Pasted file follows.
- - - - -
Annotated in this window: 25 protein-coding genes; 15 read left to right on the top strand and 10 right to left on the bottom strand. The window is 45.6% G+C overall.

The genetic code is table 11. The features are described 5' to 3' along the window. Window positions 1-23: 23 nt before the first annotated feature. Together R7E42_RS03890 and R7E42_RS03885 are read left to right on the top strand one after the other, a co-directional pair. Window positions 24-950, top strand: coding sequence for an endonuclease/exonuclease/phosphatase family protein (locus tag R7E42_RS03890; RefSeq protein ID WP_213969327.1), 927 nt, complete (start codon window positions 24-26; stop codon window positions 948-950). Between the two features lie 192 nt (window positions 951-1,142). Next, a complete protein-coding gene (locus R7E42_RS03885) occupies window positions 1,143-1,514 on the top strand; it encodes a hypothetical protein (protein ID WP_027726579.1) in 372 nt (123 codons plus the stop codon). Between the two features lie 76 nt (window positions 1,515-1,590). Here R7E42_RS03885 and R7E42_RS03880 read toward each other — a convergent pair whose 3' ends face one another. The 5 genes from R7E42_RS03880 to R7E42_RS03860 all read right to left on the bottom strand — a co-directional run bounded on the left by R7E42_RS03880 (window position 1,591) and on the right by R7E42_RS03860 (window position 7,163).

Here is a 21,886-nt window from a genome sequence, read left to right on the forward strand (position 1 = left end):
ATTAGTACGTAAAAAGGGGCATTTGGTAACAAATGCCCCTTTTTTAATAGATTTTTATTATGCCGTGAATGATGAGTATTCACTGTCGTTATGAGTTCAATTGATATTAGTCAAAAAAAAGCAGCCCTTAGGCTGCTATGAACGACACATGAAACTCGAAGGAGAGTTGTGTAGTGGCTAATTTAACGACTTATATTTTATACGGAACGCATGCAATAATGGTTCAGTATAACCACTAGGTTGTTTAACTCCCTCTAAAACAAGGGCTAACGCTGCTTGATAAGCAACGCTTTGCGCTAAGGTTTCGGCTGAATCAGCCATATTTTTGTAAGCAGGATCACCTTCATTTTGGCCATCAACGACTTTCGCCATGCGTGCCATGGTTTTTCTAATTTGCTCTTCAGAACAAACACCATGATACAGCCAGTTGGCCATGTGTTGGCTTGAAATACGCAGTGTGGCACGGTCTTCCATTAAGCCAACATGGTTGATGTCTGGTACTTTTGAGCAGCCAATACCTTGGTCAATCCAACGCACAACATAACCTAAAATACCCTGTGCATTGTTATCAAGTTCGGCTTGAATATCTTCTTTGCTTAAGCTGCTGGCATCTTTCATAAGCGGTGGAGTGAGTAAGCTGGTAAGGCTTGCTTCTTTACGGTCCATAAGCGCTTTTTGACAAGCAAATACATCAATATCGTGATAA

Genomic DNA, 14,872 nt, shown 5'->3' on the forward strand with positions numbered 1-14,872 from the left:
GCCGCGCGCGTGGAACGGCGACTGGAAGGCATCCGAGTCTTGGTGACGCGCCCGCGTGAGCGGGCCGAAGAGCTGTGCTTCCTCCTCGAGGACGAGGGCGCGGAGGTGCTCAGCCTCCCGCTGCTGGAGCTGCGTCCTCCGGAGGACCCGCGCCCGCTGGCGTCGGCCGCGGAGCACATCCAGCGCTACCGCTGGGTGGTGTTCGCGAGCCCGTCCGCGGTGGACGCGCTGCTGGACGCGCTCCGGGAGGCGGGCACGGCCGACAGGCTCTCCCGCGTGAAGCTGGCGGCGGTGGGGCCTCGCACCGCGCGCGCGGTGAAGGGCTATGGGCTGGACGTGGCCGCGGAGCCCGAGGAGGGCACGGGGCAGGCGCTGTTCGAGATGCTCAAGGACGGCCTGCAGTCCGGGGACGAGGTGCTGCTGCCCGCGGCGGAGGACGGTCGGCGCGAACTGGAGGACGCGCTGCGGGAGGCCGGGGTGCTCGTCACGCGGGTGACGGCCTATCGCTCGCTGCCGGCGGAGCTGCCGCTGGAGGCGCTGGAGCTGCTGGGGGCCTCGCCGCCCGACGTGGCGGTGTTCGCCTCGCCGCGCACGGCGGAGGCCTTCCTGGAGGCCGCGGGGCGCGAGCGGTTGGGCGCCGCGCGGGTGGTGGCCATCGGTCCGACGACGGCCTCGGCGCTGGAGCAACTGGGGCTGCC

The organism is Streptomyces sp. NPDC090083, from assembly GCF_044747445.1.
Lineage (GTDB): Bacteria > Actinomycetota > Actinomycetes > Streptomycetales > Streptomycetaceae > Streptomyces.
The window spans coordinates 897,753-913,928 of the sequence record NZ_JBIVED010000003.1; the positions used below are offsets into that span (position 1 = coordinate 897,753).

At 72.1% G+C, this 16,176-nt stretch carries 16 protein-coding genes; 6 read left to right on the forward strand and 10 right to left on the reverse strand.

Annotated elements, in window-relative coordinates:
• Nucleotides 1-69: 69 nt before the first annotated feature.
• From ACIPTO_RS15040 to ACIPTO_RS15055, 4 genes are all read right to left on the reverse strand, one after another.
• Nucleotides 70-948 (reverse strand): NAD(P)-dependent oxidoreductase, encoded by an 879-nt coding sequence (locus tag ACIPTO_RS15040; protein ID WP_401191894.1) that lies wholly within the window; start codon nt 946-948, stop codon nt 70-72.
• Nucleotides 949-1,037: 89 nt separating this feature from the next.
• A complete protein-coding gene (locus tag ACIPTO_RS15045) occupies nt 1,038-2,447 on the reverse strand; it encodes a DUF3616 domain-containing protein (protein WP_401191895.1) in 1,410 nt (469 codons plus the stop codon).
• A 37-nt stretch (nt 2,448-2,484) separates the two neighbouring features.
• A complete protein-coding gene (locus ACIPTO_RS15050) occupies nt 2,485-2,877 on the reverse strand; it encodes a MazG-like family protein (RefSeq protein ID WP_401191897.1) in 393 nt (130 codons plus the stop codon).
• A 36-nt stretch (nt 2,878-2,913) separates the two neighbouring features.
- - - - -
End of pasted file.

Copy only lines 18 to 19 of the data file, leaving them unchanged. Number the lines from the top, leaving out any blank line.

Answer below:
• A complete protein-coding gene (locus ACIPTO_RS15050) occupies nt 2,485-2,877 on the reverse strand; it encodes a MazG-like family protein (RefSeq protein ID WP_401191897.1) in 393 nt (130 codons plus the stop codon).
• A 36-nt stretch (nt 2,878-2,913) separates the two neighbouring features.